Islamic Banking in the Twenty-First Century

  • Munawar Iqbal
  • Philip Molyneux
Part of the Palgrave Macmillan Studies in Banking and Financial Institutions book series (SBFI)

Abstract

Thirty years ago Islamic banking was considered wishful thinking. However, serious research work since then has shown that Islamic banking is not only feasible and viable, it is an efficient and productive way of financial intermediation. A substantial number of Islamic banks have also been established during this period. The successful operation of these institutions is sufficient to show that Islamic banking offers an alternative method of commercial banking. The fact that many conventional banks, including some major multinational Western banks, have also started using Islamic banking techniques is further proof of the viability of Islamic banking. However, Islamic banking is still a nascent industry and has a long way to go before being on par with other well-developed models of financial intermediation. From a niche market it has to earn the status of a mature international industry. This requires that Islamic banks take a critical look at their activities, correct their mistakes, identify their long-run comparative advantage and exploit it to the fullest possible extent. In the long run, for its viability and survival, Islamic banking has to rely on its strengths as an alternative model of financial intermediation, rather than on the sympathies of its clients or government support.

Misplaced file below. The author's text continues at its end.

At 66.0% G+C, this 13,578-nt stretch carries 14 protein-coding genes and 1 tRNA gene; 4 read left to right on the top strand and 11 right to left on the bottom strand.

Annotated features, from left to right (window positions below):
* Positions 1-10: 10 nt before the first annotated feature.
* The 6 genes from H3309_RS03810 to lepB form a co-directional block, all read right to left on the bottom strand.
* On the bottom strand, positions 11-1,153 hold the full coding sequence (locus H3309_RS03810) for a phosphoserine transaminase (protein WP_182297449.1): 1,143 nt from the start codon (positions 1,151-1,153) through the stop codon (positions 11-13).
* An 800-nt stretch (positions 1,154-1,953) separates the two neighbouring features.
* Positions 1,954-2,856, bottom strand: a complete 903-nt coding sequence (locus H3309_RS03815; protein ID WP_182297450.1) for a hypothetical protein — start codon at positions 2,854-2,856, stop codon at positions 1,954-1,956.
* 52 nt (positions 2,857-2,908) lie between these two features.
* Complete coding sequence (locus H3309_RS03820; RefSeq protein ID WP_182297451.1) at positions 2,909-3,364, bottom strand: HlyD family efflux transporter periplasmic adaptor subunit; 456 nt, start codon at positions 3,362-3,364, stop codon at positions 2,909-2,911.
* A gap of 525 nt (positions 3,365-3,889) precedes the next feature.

Keywords

Europe Income Malaysia Stake Sudan 

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Copyright information

© Munawar Iqbal and Philip Molyneux 2005

Authors and Affiliations

  • Munawar Iqbal
    • 1
  • Philip Molyneux
    • 2
  1. 1.Islamic Banking and Finance Division Islamic Research and Training InstituteIslamic Development BankJeddahSaudi Arabia
  2. 2.University of WalesBangorUK

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